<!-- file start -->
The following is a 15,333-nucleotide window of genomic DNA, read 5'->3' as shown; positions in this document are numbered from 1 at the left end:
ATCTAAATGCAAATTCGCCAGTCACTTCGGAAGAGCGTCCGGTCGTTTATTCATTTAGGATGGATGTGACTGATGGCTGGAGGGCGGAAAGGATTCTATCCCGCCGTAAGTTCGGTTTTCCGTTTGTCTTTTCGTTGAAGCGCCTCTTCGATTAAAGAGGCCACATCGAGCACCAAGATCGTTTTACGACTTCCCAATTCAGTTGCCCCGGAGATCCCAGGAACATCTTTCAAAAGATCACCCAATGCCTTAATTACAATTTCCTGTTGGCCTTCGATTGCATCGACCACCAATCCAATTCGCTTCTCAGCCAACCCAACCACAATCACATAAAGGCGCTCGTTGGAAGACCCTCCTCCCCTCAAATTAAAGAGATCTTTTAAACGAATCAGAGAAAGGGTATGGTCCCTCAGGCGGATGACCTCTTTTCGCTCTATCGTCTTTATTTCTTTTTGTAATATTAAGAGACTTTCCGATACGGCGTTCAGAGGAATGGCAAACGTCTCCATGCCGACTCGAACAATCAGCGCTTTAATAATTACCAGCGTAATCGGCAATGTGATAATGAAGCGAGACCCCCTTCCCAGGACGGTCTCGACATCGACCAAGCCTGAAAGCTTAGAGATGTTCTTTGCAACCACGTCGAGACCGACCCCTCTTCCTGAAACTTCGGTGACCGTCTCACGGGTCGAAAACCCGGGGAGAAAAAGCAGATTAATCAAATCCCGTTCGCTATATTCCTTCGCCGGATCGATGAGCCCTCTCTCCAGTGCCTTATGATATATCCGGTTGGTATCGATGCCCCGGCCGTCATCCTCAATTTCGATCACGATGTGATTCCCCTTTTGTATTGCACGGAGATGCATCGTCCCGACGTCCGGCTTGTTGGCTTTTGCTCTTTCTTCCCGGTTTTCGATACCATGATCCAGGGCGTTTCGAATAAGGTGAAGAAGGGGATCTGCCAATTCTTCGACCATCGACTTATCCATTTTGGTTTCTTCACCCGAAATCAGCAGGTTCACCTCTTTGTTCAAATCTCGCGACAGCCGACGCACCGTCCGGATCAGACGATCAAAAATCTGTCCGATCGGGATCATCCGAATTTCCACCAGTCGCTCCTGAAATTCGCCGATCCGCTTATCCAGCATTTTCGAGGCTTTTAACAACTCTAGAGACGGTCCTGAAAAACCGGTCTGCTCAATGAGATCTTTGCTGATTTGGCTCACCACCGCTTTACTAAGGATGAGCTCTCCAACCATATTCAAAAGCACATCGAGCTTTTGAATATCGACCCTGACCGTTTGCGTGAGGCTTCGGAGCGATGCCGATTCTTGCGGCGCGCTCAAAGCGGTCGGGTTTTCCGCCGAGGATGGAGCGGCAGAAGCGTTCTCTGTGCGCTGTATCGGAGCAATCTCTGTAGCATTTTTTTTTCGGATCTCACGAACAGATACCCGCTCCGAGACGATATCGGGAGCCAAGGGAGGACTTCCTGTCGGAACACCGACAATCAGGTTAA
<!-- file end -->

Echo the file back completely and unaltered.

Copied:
The following is a 15,333-nucleotide window of genomic DNA, read 5'->3' as shown; positions in this document are numbered from 1 at the left end:
ATCTAAATGCAAATTCGCCAGTCACTTCGGAAGAGCGTCCGGTCGTTTATTCATTTAGGATGGATGTGACTGATGGCTGGAGGGCGGAAAGGATTCTATCCCGCCGTAAGTTCGGTTTTCCGTTTGTCTTTTCGTTGAAGCGCCTCTTCGATTAAAGAGGCCACATCGAGCACCAAGATCGTTTTACGACTTCCCAATTCAGTTGCCCCGGAGATCCCAGGAACATCTTTCAAAAGATCACCCAATGCCTTAATTACAATTTCCTGTTGGCCTTCGATTGCATCGACCACCAATCCAATTCGCTTCTCAGCCAACCCAACCACAATCACATAAAGGCGCTCGTTGGAAGACCCTCCTCCCCTCAAATTAAAGAGATCTTTTAAACGAATCAGAGAAAGGGTATGGTCCCTCAGGCGGATGACCTCTTTTCGCTCTATCGTCTTTATTTCTTTTTGTAATATTAAGAGACTTTCCGATACGGCGTTCAGAGGAATGGCAAACGTCTCCATGCCGACTCGAACAATCAGCGCTTTAATAATTACCAGCGTAATCGGCAATGTGATAATGAAGCGAGACCCCCTTCCCAGGACGGTCTCGACATCGACCAAGCCTGAAAGCTTAGAGATGTTCTTTGCAACCACGTCGAGACCGACCCCTCTTCCTGAAACTTCGGTGACCGTCTCACGGGTCGAAAACCCGGGGAGAAAAAGCAGATTAATCAAATCCCGTTCGCTATATTCCTTCGCCGGATCGATGAGCCCTCTCTCCAGTGCCTTATGATATATCCGGTTGGTATCGATGCCCCGGCCGTCATCCTCAATTTCGATCACGATGTGATTCCCCTTTTGTATTGCACGGAGATGCATCGTCCCGACGTCCGGCTTGTTGGCTTTTGCTCTTTCTTCCCGGTTTTCGATACCATGATCCAGGGCGTTTCGAATAAGGTGAAGAAGGGGATCTGCCAATTCTTCGACCATCGACTTATCCATTTTGGTTTCTTCACCCGAAATCAGCAGGTTCACCTCTTTGTTCAAATCTCGCGACAGCCGACGCACCGTCCGGATCAGACGATCAAAAATCTGTCCGATCGGGATCATCCGAATTTCCACCAGTCGCTCCTGAAATTCGCCGATCCGCTTATCCAGCATTTTCGAGGCTTTTAACAACTCTAGAGACGGTCCTGAAAAACCGGTCTGCTCAATGAGATCTTTGCTGATTTGGCTCACCACCGCTTTACTAAGGATGAGCTCTCCAACCATATTCAAAAGCACATCGAGCTTTTGAATATCGACCCTGACCGTTTGCGTGAGGCTTCGGAGCGATGCCGATTCTTGCGGCGCGCTCAAAGCGGTCGGGTTTTCCGCCGAGGATGGAGCGGCAGAAGCGTTCTCTGTGCGCTGTATCGGAGCAATCTCTGTAGCATTTTTTTTTCGGATCTCACGAACAGATACCCGCTCCGAGACGATATCGGGAGCCAAGGGAGGACTTCCTGTCGGAACACCGACAATCAGGTTAA